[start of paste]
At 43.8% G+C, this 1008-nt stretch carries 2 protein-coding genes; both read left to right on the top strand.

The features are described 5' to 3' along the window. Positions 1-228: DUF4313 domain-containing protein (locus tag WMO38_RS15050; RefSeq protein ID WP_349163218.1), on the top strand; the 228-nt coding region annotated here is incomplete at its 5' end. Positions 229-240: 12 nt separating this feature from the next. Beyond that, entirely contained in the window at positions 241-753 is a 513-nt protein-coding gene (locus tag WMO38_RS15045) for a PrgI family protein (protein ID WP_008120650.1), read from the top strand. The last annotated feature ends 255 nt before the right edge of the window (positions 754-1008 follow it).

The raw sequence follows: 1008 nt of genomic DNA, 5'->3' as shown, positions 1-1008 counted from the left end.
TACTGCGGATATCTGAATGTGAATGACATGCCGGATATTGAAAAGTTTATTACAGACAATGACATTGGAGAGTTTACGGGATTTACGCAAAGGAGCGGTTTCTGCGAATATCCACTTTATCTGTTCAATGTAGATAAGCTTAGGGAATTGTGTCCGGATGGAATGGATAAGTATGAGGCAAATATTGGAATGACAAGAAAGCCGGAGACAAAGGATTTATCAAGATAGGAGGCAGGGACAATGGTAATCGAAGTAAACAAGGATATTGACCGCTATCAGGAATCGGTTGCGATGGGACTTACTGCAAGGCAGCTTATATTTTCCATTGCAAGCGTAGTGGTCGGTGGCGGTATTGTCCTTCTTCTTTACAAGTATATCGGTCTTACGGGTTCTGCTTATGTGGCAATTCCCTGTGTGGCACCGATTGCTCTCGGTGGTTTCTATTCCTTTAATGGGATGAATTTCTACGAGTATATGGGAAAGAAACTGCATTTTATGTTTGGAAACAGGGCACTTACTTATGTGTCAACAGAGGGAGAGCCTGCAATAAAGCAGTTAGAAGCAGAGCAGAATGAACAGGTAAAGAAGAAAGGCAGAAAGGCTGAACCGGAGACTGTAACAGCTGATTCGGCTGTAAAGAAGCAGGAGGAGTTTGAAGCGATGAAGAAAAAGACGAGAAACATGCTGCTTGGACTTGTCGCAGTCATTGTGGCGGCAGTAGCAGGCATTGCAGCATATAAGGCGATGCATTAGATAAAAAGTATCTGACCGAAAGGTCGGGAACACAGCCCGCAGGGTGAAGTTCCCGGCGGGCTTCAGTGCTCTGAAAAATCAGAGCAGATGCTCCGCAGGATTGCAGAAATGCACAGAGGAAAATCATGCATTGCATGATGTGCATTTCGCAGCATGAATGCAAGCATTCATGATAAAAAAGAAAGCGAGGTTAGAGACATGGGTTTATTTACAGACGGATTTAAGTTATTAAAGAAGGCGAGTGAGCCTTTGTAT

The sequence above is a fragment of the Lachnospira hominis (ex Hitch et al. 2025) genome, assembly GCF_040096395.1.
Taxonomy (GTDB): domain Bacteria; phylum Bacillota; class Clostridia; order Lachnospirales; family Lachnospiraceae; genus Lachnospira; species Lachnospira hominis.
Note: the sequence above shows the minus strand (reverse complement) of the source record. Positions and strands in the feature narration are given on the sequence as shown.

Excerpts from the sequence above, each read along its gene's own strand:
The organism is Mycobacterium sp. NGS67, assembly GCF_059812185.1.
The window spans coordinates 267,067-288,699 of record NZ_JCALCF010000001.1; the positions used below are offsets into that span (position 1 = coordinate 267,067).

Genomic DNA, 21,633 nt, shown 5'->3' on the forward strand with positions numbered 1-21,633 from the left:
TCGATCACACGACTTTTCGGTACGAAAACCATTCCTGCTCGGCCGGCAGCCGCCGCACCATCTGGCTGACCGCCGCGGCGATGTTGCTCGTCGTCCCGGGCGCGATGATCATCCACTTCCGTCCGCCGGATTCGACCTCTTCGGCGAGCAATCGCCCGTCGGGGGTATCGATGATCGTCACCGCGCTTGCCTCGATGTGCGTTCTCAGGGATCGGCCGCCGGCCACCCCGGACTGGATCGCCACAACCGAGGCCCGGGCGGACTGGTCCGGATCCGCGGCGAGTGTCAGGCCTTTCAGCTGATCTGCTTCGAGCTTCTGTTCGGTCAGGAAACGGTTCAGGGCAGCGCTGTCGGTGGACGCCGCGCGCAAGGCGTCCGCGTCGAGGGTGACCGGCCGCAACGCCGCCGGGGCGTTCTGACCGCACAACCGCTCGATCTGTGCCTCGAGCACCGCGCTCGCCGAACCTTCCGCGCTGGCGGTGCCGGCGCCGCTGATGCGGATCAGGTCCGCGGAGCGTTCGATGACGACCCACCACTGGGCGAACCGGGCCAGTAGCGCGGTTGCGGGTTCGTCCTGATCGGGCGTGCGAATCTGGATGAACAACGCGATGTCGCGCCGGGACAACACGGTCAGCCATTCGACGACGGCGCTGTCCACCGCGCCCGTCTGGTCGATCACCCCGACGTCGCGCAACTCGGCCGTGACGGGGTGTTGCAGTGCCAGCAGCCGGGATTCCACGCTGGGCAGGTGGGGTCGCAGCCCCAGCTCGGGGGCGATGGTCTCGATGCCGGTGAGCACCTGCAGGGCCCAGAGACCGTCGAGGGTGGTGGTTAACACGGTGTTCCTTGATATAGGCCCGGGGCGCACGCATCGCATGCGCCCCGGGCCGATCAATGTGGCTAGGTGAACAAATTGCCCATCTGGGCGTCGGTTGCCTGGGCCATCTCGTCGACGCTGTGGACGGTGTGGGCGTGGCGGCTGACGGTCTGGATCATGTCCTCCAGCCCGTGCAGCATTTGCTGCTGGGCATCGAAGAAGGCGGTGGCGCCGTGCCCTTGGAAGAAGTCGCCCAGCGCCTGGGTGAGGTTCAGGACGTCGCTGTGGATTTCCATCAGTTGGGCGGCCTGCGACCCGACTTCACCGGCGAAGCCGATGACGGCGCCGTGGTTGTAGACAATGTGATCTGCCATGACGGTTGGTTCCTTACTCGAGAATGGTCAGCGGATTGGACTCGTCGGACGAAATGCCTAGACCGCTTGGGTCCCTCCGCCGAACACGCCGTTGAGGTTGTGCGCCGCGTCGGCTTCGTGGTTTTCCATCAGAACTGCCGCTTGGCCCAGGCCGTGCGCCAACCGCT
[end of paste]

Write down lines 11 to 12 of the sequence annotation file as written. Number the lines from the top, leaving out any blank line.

Genomic DNA, 21,633 nt, shown 5'->3' on the forward strand with positions numbered 1-21,633 from the left:
TCGATCACACGACTTTTCGGTACGAAAACCATTCCTGCTCGGCCGGCAGCCGCCGCACCATCTGGCTGACCGCCGCGGCGATGTTGCTCGTCGTCCCGGGCGCGATGATCATCCACTTCCGTCCGCCGGATTCGACCTCTTCGGCGAGCAATCGCCCGTCGGGGGTATCGATGATCGTCACCGCGCTTGCCTCGATGTGCGTTCTCAGGGATCGGCCGCCGGCCACCCCGGACTGGATCGCCACAACCGAGGCCCGGGCGGACTGGTCCGGATCCGCGGCGAGTGTCAGGCCTTTCAGCTGATCTGCTTCGAGCTTCTGTTCGGTCAGGAAACGGTTCAGGGCAGCGCTGTCGGTGGACGCCGCGCGCAAGGCGTCCGCGTCGAGGGTGACCGGCCGCAACGCCGCCGGGGCGTTCTGACCGCACAACCGCTCGATCTGTGCCTCGAGCACCGCGCTCGCCGAACCTTCCGCGCTGGCGGTGCCGGCGCCGCTGATGCGGATCAGGTCCGCGGAGCGTTCGATGACGACCCACCACTGGGCGAACCGGGCCAGTAGCGCGGTTGCGGGTTCGTCCTGATCGGGCGTGCGAATCTGGATGAACAACGCGATGTCGCGCCGGGACAACACGGTCAGCCATTCGACGACGGCGCTGTCCACCGCGCCCGTCTGGTCGATCACCCCGACGTCGCGCAACTCGGCCGTGACGGGGTGTTGCAGTGCCAGCAGCCGGGATTCCACGCTGGGCAGGTGGGGTCGCAGCCCCAGCTCGGGGGCGATGGTCTCGATGCCGGTGAGCACCTGCAGGGCCCAGAGACCGTCGAGGGTGGTGGTTAACACGGTGTTCCTTGATATAGGCCCGGGGCGCACGCATCGCATGCGCCCCGGGCCGATCAATGTGGCTAGGTGAACAAATTGCCCATCTGGGCGTCGGTTGCCTGGGCCATCTCGTCGACGCTGTGGACGGTGTGGGCGTGGCGGCTGACGGTCTGGATCATGTCCTCCAGCCCGTGCAGCATTTGCTGCTGGGCATCGAAGAAGGCGGTGGCGCCGTGCCCTTGGAAGAAGTCGCCCAGCGCCTGGGTGAGGTTCAGGACGTCGCTGTGGATTTCCATCAGTTGGGCGGCCTGCGACCCGACTTCACCGGCGAAGCCGATGACGGCGCCGTGGTTGTAGACAATGTGATCTGCCATGACGGTTGGTTCCTTACTCGAGAATGGTCAGCGGATTGGACTCGTCGGACGAAATGCCTAGACCGCTTGGGTCCCTCCGCCGAACACGCCGTTGAGGTTGTGCGCCGCGTCGGCTTCGTGGTTTTCCATCAGAACTGCCGCTTGGCCCAGGCCGTGCGCCAACCGCT